Decline and Disintegration of the Mughals in India!

The Mughal rule in India established in 1526 by Babur gradually consolidated itself under the great Mughals: Akbar, Jahangir and Shahjahan and reached its pinnacle of glory as a vast empire in the first half of the reign of Aurangzeb, the last great Mughal.

The twilight of the Mughal rule set in 1707 after the death of Aurangzeb and the decline and disintegration of the Mughal rule saw its logical end by AD 1761 and the empire lingered as a nominal power till 1857, the year in which the last of the Mughals, Bahadur Shah Zafar was deported to Rangoon in Burma and he was executed in 1862.

The causes for the decline and disintegration of the Mughal rule attracted the attention of a number of scholars, Indian and foreign.

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Many attempts were made to explain the process of decline and disintegration from different approaches and perspectives. The historiography of the decline and disinte­gration of the Mughal rule in India can be divided into two phases – pre-independent and post-independent approaches and perspectives.

In the pre-independent era, the historians Jadunath Sarkar, Stanley Lanepoole, V.A. Smith, and W. Irvine followed the empire-centric approach and attributed the decline to deterioration in the characters of rulers and their nobles. J.N. Sarkar, who had analysed the developments in the empire in the context of law and order, is of the view that Aurangzeb was mainly responsible for the decline and disintegration of the Mughal Empire and in particular by his religious fanaticism, Aurangzeb alienated the support of the Hindus to the empire.

Further, it is argued that the Deccan policy was also responsible for the decline and V.A. Smith goes to the extent of saying that “The Deccan was the grave of his reputation as well as of his body”. It is suggested that the despotic rule of Aurangzeb turned majority of the governors of the Subas hostile and ready to revolt waiting for an appropriate time. The death of Aurangzeb sounded the death knell of the empire by the revolts of provincial governors.


Another cause offered was the weak successors of Aurangzeb. It is true that the later Mughals were mostly weak, imbecile and steeped in luxury and were partly responsible for the decline. Further, the deterioration in the velour and strength of the rulers coupled with the degeneration of the nobility and army hastened the process of disintegration.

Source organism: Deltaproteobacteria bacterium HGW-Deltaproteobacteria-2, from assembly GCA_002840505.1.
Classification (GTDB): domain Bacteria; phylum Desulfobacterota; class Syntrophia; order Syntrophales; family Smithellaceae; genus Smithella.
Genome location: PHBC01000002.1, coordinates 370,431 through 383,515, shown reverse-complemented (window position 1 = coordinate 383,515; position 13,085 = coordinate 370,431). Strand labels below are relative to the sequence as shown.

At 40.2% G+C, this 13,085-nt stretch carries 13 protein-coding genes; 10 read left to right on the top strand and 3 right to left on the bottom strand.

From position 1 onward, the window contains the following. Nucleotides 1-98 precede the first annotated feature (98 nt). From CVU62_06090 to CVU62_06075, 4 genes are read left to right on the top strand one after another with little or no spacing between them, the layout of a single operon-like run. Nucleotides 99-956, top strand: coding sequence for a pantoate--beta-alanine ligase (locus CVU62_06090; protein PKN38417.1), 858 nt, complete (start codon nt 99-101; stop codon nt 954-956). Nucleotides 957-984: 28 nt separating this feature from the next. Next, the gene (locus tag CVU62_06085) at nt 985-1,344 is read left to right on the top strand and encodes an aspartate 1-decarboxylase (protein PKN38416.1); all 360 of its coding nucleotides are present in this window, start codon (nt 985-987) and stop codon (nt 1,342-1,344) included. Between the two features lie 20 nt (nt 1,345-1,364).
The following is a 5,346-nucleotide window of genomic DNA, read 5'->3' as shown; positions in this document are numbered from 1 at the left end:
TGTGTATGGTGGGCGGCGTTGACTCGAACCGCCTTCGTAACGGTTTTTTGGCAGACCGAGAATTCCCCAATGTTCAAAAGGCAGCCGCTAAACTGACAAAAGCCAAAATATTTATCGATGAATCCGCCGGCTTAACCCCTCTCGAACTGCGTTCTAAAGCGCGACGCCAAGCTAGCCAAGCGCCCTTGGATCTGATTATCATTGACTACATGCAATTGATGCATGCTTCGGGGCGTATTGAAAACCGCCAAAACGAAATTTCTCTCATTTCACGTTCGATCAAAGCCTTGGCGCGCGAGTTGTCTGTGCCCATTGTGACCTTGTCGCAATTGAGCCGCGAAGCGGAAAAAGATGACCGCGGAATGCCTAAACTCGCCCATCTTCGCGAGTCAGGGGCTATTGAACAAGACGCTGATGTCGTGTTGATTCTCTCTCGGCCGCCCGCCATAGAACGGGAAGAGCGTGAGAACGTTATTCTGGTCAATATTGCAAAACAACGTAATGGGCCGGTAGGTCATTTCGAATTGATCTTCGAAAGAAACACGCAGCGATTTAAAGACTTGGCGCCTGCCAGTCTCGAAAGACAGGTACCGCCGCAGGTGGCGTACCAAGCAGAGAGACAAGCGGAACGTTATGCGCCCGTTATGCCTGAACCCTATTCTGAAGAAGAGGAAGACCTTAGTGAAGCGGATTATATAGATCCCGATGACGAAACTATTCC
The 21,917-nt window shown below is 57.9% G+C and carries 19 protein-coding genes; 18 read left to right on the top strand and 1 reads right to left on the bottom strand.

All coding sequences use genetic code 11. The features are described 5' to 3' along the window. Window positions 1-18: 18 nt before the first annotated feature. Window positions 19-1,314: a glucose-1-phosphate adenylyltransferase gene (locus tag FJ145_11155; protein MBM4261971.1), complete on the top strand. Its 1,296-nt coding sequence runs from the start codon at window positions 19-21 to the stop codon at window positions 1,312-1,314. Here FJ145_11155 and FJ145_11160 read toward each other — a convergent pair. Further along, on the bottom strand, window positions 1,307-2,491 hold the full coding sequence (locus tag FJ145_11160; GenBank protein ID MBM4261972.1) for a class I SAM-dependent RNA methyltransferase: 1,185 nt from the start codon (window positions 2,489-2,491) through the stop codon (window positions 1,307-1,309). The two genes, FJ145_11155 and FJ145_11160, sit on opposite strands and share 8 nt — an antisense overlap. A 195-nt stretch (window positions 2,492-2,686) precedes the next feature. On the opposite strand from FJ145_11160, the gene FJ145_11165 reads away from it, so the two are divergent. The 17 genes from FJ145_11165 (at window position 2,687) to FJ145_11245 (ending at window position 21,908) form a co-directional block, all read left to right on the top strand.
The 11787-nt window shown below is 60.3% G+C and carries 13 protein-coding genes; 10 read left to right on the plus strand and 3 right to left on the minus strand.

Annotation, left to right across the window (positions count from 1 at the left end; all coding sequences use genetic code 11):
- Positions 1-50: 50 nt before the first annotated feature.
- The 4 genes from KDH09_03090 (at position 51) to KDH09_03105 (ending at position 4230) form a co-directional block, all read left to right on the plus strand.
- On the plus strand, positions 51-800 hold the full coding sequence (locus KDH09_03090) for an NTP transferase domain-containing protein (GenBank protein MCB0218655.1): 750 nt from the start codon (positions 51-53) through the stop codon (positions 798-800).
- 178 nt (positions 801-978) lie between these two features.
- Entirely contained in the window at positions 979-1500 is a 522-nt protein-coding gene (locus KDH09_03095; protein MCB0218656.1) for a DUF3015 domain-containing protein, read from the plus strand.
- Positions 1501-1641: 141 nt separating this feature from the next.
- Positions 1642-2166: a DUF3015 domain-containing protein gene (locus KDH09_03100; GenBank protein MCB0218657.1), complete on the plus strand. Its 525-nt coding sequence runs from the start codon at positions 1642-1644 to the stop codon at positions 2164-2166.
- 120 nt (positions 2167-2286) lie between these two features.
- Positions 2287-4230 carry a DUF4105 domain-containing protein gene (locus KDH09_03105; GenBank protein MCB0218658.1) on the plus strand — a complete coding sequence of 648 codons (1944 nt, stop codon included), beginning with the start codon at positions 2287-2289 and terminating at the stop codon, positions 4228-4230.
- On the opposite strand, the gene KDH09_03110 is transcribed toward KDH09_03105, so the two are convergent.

Added to the empire and emperor-centric perspective, the other causes that led to decline and disintegration of the Mughal rule were the alienness of the Mughals, widespread prevalence of corruption, the invasions of Ahmed Shah Abdali and Nadar Shah Abdali, financial bankruptcy and neglect of navy. In the post-independent India, historians Satish Chandra, M. Athar Ali, S. Nurul Hassan and Irfan Habib, after analysing the political power structure of Mughal India offered crisis in the Jagirdari and agrarian spheres as mainly responsible for the decline and disintegration of the Mughal Empire.

In this approach, the focus was shifted from personalities and policies of individual rulers to the study of the key institutions, Mansabdari and Jagirdari on which the Mughal super-structure was built. Irfan Habib is of the view that the mechanism of collection of revenue of the empire was inherently flawed and as a result of the peasant protests in different parts of India the political and social fabric of the empire was weakened. J.F. Richards, M.N. Pearson and P. Hardy undertook the re-examination of the crisis and differed in their conclusions from those of Satish Chandra, M. Athar Ali, S. Nurul Hassan and Irfan Habib.

Pearson too suggests that the Jagirdari distress sounded the death knell of the Mughal system. Contradicting the empire-centric approach of the above learned scholars, Muzaffar Alam and Chetan Singh follow the region-centric approach to explain the decline of the Mughal Empire basing on the develop­ments in the Mughal Sub has of Awadh and Punjab. Muzafar Alam holds the view that the Mughal Empire acted as a coordinating agency between the interests of the conflicting communities and the various indegenous socio-political systems at different levels.


Muzafar Alam concludes that the Mughal decline in the 18th century was because of its failure to maintain checks and balances between the key institution holders, i.e., the Mansabdars, Jagirdars and the local indigenous elements. The decline and disintegration of the Mughal Empire appears to be very complex as many factors, empire-centric and region-centric were cumulatively responsible for bringing together the core and the periphery and for the emergence of regional identities in the successor states of Mughal India.

In the end, we may conclude that the decline of the Mughal Empire was not the consequence of administrative maladjustment which led to the Jagirdari crisis which in its turn led to the emergence of regional powers as successor states of the Mugjial-power in India. There is not one single common cause applicable to the whole of India but there are many factors which caused disequilibrium to the fragile political edifice of the Mughal polity and led to the revival of the regional identities as reflected in the emergence of regional powers.